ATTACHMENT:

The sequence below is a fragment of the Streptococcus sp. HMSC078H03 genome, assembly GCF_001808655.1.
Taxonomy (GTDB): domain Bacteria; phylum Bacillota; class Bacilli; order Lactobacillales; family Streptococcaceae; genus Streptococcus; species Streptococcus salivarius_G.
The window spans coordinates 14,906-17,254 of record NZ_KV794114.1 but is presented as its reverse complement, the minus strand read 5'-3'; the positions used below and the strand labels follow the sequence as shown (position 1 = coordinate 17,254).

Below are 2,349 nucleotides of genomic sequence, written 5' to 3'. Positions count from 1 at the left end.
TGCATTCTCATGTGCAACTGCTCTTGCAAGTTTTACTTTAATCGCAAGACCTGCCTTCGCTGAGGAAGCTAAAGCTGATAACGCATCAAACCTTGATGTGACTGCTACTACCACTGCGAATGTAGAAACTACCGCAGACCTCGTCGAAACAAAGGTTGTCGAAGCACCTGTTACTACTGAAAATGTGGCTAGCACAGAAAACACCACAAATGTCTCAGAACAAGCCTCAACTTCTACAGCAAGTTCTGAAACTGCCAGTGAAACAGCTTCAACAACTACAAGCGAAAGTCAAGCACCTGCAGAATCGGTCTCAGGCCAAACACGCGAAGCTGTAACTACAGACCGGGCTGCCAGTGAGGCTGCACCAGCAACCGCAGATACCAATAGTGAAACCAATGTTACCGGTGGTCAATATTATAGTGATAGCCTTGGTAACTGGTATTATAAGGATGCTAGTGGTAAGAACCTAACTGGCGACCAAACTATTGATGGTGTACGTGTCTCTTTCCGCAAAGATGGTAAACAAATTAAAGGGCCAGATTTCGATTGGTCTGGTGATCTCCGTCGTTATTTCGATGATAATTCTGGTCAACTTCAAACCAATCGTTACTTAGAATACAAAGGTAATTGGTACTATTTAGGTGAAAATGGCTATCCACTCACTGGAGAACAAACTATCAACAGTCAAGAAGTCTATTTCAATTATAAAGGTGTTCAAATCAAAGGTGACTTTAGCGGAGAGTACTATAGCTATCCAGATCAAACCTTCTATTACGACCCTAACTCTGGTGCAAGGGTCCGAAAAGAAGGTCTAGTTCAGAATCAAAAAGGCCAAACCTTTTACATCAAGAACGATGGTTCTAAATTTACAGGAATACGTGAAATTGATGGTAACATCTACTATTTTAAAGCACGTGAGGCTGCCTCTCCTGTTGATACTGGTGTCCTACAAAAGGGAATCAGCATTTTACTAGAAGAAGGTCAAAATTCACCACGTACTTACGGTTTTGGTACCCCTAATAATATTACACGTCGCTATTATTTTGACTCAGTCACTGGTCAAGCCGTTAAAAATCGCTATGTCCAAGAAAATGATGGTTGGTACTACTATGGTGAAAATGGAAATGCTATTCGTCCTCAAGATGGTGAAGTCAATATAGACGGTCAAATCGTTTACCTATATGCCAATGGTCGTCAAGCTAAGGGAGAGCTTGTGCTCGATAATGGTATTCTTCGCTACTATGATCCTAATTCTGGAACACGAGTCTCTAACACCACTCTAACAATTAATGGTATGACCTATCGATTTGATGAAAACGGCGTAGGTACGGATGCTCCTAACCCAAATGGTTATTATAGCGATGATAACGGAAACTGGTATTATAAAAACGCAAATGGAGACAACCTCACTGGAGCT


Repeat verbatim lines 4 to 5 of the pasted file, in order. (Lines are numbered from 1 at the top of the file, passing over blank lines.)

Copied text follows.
Below are 2,349 nucleotides of genomic sequence, written 5' to 3'. Positions count from 1 at the left end.
TGCATTCTCATGTGCAACTGCTCTTGCAAGTTTTACTTTAATCGCAAGACCTGCCTTCGCTGAGGAAGCTAAAGCTGATAACGCATCAAACCTTGATGTGACTGCTACTACCACTGCGAATGTAGAAACTACCGCAGACCTCGTCGAAACAAAGGTTGTCGAAGCACCTGTTACTACTGAAAATGTGGCTAGCACAGAAAACACCACAAATGTCTCAGAACAAGCCTCAACTTCTACAGCAAGTTCTGAAACTGCCAGTGAAACAGCTTCAACAACTACAAGCGAAAGTCAAGCACCTGCAGAATCGGTCTCAGGCCAAACACGCGAAGCTGTAACTACAGACCGGGCTGCCAGTGAGGCTGCACCAGCAACCGCAGATACCAATAGTGAAACCAATGTTACCGGTGGTCAATATTATAGTGATAGCCTTGGTAACTGGTATTATAAGGATGCTAGTGGTAAGAACCTAACTGGCGACCAAACTATTGATGGTGTACGTGTCTCTTTCCGCAAAGATGGTAAACAAATTAAAGGGCCAGATTTCGATTGGTCTGGTGATCTCCGTCGTTATTTCGATGATAATTCTGGTCAACTTCAAACCAATCGTTACTTAGAATACAAAGGTAATTGGTACTATTTAGGTGAAAATGGCTATCCACTCACTGGAGAACAAACTATCAACAGTCAAGAAGTCTATTTCAATTATAAAGGTGTTCAAATCAAAGGTGACTTTAGCGGAGAGTACTATAGCTATCCAGATCAAACCTTCTATTACGACCCTAACTCTGGTGCAAGGGTCCGAAAAGAAGGTCTAGTTCAGAATCAAAAAGGCCAAACCTTTTACATCAAGAACGATGGTTCTAAATTTACAGGAATACGTGAAATTGATGGTAACATCTACTATTTTAAAGCACGTGAGGCTGCCTCTCCTGTTGATACTGGTGTCCTACAAAAGGGAATCAGCATTTTACTAGAAGAAGGTCAAAATTCACCACGTACTTACGGTTTTGGTACCCCTAATAATATTACACGTCGCTATTATTTTGACTCAGTCACTGGTCAAGCCGTTAAAAATCGCTATGTCCAAGAAAATGATGGTTGGTACTACTATGGTGAAAATGGAAATGCTATTCGTCCTCAAGATGGTGAAGTCAATATAGACGGTCAAATCGTTTACCTATATGCCAATGGTCGTCAAGCTAAGGGAGAGCTTGTGCTCGATAATGGTATTCTTCGCTACTATGATCCTAATTCTGGAACACGAGTCTCTAACACCACTCTAACAATTAATGGTATGACCTATCGATTTGATGAAAACGGCGTAGGTACGGATGCTCCTAACCCAAATGGTTATTATAGCGATGATAACGGAAACTGGTATTATAAAAACGCAAATGGAGACAACCTCACTGGAGCT